In a research note from Bernstein Research via Barron's, analysts say that worldwide smartphone growth is expected to "taper off quickly" during the next few years. Although the market is expected to deliver robust growth to the tune of 16%, Bernstein Research reportedly says that the growth rate will slow to 8% in 2016, and to 5% by 2018.
The analysts note that semiconductor manufacturing giant TSMC's (NYSE:TSM) growth has been largely fueled by the growth in smartphone unit shipments, as it is the main contract manufacturer for many vendors of smartphone-bound chips. And with Wall Street expecting TSMC to grow sales at a 10% compounded annual growth rate, the Bernstein analysts seem to think that this might not be plausible in light of the cited projected smartphone unit growth.
I'd like to offer some perspective as to how TSMC could potentially hit those 10% growth estimates even if smartphone unit growth slows to below that 10% mark. To be clear, I'm not taking a stance on whether TSMC will or will not hit these growth estimates; but I am, instead, trying to explore how TSMC could potentially hit those numbers.
Content per smartphone growth
Smartphones, generally speaking, are becoming more complex over time. This means that the chips that go inside of them become more complex, and there may simply be more chips per smartphone. In that case, if TSMC can find a way to grow its average selling prices per chip and/or grow the number of chips that it sells per smartphone, its revenue growth could outgrow smartphone unit growth.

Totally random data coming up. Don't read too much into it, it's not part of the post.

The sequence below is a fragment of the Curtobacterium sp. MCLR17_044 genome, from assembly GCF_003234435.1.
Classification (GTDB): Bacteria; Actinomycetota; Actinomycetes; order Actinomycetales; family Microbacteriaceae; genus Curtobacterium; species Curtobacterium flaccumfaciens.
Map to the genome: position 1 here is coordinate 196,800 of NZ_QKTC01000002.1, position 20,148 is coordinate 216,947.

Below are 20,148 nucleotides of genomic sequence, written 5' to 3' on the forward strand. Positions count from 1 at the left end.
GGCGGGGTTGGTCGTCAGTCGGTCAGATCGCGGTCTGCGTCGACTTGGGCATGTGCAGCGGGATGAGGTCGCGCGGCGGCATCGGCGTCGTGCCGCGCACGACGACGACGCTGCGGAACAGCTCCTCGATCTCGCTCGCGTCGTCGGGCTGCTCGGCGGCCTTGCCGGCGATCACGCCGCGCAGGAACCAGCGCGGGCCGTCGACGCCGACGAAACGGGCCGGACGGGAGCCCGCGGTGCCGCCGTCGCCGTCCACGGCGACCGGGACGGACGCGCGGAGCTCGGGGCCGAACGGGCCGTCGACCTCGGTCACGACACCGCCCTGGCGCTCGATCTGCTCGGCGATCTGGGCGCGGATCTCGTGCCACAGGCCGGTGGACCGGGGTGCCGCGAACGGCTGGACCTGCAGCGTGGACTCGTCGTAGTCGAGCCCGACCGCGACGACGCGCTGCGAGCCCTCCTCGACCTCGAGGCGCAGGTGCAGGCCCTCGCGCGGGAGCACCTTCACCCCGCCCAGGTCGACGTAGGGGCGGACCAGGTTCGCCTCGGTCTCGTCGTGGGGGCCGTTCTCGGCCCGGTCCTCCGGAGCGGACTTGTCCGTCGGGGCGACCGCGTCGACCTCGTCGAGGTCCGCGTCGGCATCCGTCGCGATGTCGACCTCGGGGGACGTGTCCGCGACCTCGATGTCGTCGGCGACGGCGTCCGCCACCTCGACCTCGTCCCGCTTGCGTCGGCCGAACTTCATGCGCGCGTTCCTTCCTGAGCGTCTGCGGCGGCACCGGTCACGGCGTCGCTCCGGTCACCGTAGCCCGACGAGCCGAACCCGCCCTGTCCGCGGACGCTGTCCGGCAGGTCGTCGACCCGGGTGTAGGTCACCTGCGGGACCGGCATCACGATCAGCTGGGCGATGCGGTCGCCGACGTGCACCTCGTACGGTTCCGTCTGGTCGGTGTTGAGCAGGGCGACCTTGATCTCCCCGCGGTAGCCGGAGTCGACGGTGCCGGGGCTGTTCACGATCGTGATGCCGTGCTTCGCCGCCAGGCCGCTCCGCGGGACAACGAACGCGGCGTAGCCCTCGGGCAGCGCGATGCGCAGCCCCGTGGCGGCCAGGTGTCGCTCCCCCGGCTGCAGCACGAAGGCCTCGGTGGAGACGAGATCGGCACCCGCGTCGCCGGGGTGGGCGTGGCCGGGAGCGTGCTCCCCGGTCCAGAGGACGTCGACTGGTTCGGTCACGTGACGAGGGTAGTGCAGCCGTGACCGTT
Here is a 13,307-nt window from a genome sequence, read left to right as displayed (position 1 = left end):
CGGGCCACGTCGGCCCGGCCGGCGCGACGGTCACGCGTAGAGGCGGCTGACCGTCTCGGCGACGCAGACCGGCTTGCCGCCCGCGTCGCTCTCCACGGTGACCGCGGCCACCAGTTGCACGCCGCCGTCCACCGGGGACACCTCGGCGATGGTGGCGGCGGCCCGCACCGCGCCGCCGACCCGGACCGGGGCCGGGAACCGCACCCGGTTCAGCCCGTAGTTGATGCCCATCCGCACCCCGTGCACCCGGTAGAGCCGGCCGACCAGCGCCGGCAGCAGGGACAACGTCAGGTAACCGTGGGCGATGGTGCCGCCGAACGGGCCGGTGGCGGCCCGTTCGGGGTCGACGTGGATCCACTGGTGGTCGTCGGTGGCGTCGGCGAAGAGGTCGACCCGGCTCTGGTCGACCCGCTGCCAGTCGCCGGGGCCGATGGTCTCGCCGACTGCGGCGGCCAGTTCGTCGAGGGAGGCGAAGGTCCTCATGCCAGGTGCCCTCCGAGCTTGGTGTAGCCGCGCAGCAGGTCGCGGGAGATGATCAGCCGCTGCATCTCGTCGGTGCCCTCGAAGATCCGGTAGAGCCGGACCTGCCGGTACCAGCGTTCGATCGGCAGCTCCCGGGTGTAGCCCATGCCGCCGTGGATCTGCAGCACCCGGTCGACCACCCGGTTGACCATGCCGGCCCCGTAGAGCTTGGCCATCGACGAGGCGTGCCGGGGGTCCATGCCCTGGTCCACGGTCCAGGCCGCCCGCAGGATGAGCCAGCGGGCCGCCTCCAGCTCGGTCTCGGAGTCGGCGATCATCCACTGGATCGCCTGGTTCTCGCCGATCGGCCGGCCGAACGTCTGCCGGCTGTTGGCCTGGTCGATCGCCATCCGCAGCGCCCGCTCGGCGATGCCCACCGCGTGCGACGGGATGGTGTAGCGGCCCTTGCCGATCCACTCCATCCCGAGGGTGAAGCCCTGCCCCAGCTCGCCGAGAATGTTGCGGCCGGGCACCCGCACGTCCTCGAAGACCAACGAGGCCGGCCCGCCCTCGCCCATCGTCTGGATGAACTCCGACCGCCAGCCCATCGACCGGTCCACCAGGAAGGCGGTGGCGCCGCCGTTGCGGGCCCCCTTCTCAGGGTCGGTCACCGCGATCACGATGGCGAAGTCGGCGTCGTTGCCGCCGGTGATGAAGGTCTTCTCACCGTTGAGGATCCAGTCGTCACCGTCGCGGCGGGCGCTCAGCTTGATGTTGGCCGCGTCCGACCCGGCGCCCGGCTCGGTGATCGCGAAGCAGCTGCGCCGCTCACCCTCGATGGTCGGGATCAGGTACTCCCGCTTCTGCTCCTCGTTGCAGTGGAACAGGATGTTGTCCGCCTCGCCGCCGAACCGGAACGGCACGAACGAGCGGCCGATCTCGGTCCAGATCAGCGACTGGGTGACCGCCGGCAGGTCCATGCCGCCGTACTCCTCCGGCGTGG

An example of such content growth would be something along the lines of Apple's (NASDAQ:AAPL) Touch ID. It's said that TSMC manufactures Apple's Touch ID fingerprint sensor. When Apple started including Touch ID as part of its iPhones, TSMC presumably saw a boost in revenue per iPhone -- although certainly not as large as the boost that it saw when it won the applications processor manufacturing contract for the A8.
Furthermore, as many industry analysts are so keen to point out, wafer prices for the latest-generation manufacturing technologies continue to go up. Now, with newer technologies, the transistor area reductions usually mean that a greater number of chips can be packed into a given area, so wafer price increases might not necessarily translate into a corresponding amount of revenue growth.
Semiconductor analyst Handel Jones recently predicted that the cost-per-transistor at 20 nanometers and 14/16 nanometers went up from the 28-nanometer node, and will only approach 28-nanometer levels at the 10-nanometer generation.
Assuming that Jones' numbers are reasonably accurate, and assuming customers of the foundries pack in more transistors into their future chip designs, which I believe they will, then this could lead to increased revenue per chip for the foundries.
The smartphone market is absolutely huge, and every smartphone sold has many chips, making the opportunity that much more valuable for companies like TSMC. However, there are applications beyond smartphones that TSMC could potentially see meaningful growth from over the long term.
For example, ARM Holdings (NASDAQ:ARMH) estimated in a roadshow presentation that the total addressable market for chips that enable "embedded intelligence" will grow from $15 billion in 2014 to $25 billion by 2020. That's not the only opportunity, either. ARM expects the market for chips that go into automotive applications to grow from $10 billion in 2014 to $15 billion by 2015, and it thinks that the market for chips that enable "embedded intelligence" goes from $15 billion in 2014 to $25 billion in 2020.
There are other segments that ARM calls out, too, but you get the point.
Although TSMC will have to compete with other foundries for this business, it does look like there are other relatively solidly growing markets within chips that could help prop up TSMC's growth rate over the long term.
Ashraf Eassa owns shares of Intel. The Motley Fool recommends Apple and Intel. The Motley Fool owns shares of Apple. Try any of our Foolish newsletter services free for 30 days. We Fools may not all hold the same opinions, but we all believe that considering a diverse range of insights makes us better investors. The Motley Fool has a disclosure policy.
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